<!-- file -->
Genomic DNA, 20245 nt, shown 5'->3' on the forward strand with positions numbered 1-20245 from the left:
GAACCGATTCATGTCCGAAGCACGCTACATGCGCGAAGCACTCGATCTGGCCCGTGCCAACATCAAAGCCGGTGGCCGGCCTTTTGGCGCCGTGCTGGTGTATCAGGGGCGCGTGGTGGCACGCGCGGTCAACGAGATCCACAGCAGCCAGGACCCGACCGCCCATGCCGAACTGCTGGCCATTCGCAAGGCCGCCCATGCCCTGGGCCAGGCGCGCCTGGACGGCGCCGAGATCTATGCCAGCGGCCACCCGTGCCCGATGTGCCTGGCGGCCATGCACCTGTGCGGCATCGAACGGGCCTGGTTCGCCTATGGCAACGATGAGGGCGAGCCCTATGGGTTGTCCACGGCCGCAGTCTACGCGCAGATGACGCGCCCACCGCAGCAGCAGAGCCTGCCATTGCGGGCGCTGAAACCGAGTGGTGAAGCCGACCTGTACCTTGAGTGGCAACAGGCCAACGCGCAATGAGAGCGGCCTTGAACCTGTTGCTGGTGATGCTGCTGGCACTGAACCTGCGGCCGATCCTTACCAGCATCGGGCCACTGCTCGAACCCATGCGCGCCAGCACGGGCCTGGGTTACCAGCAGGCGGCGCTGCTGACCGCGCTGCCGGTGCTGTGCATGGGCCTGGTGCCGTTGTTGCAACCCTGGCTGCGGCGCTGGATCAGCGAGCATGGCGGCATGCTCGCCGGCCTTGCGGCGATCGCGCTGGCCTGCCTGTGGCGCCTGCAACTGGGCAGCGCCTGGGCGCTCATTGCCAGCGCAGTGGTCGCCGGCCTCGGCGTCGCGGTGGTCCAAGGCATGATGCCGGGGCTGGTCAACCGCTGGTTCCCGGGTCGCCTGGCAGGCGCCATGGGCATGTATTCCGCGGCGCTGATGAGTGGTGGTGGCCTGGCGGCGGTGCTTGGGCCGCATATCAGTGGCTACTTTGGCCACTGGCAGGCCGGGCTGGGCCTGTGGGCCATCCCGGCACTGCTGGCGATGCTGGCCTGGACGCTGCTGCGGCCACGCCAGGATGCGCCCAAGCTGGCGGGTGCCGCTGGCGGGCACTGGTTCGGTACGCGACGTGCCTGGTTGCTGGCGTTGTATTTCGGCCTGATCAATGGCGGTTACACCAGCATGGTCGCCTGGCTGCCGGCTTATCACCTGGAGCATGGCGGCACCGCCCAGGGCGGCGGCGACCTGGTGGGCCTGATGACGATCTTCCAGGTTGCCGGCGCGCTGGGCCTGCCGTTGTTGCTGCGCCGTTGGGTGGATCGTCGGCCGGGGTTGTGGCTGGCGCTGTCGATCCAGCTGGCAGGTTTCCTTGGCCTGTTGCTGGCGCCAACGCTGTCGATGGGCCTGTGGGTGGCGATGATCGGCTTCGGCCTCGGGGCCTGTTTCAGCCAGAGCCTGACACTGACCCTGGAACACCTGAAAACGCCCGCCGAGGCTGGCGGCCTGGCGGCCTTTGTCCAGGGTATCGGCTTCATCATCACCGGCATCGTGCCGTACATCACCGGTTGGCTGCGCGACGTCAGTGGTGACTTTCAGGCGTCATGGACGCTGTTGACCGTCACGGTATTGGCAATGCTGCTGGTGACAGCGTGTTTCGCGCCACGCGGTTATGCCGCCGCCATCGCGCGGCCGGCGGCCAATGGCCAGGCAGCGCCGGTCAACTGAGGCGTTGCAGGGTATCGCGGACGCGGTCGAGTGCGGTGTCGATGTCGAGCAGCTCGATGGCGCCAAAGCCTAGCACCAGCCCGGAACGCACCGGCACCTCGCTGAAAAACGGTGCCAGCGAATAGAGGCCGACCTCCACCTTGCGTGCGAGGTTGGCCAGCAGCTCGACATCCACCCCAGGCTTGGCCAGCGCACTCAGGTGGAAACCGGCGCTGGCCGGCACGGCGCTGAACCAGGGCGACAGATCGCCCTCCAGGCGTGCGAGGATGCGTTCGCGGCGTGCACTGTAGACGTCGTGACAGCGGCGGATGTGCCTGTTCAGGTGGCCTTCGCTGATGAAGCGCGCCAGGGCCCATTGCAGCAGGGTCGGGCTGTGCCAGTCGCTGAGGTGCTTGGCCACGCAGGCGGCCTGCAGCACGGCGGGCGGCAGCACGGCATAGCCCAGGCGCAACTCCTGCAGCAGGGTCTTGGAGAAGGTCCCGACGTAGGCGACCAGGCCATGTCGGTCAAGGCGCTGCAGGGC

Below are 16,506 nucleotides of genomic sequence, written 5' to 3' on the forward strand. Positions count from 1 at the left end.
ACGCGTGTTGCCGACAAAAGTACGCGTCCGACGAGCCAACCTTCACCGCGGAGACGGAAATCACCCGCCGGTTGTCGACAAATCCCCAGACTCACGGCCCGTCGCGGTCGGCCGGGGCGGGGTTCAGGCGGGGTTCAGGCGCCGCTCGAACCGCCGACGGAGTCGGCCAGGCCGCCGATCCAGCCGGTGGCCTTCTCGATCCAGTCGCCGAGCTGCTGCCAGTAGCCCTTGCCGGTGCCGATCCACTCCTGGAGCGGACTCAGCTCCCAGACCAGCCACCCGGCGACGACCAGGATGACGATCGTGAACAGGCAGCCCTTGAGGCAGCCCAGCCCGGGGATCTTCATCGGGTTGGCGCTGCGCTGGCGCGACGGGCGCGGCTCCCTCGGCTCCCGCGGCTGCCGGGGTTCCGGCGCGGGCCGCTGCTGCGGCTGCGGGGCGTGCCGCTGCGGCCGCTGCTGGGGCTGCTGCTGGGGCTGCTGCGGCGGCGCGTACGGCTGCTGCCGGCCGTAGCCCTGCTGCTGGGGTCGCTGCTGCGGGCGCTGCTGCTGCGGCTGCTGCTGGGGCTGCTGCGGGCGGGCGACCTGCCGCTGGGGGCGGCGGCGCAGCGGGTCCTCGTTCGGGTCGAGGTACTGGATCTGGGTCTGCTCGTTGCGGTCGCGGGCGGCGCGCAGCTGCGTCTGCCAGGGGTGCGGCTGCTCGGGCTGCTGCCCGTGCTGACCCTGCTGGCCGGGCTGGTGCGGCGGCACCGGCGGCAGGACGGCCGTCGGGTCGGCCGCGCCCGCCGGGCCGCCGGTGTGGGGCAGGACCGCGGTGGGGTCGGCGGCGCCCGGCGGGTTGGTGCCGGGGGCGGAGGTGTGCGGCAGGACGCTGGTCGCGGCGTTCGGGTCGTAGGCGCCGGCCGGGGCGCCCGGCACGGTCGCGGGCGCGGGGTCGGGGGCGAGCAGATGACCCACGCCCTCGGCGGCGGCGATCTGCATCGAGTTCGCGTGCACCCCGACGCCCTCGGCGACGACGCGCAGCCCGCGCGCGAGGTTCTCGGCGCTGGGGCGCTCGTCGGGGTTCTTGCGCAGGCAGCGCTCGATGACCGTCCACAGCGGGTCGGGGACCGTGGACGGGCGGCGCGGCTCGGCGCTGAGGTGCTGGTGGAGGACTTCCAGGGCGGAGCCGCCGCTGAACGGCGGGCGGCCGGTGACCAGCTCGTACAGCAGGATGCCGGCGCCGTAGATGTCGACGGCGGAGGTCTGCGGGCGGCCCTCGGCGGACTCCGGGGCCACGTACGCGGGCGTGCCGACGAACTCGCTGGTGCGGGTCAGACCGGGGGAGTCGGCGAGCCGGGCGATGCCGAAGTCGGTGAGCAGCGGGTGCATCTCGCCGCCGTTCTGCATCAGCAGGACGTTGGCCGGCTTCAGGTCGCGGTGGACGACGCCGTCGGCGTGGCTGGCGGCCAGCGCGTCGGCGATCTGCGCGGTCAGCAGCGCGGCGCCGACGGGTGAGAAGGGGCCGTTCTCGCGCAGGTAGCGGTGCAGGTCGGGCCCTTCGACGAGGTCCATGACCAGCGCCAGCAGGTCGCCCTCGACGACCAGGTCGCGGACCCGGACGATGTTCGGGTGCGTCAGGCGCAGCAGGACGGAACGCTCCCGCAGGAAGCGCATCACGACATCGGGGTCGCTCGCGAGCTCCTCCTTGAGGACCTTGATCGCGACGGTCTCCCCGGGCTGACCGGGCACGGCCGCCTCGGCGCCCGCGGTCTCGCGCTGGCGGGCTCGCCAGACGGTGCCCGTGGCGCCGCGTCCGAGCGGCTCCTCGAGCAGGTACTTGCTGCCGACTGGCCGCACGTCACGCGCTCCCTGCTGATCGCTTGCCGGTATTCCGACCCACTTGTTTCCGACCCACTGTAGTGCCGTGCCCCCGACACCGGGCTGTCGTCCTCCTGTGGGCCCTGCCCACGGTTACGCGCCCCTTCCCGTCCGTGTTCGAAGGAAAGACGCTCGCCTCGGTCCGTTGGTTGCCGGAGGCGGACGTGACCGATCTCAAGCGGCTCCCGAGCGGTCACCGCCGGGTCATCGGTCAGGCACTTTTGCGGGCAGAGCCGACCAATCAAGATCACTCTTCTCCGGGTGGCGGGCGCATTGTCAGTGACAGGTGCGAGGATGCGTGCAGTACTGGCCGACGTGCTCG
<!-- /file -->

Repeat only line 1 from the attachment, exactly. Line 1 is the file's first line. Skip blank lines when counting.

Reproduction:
Genomic DNA, 20245 nt, shown 5'->3' on the forward strand with positions numbered 1-20245 from the left: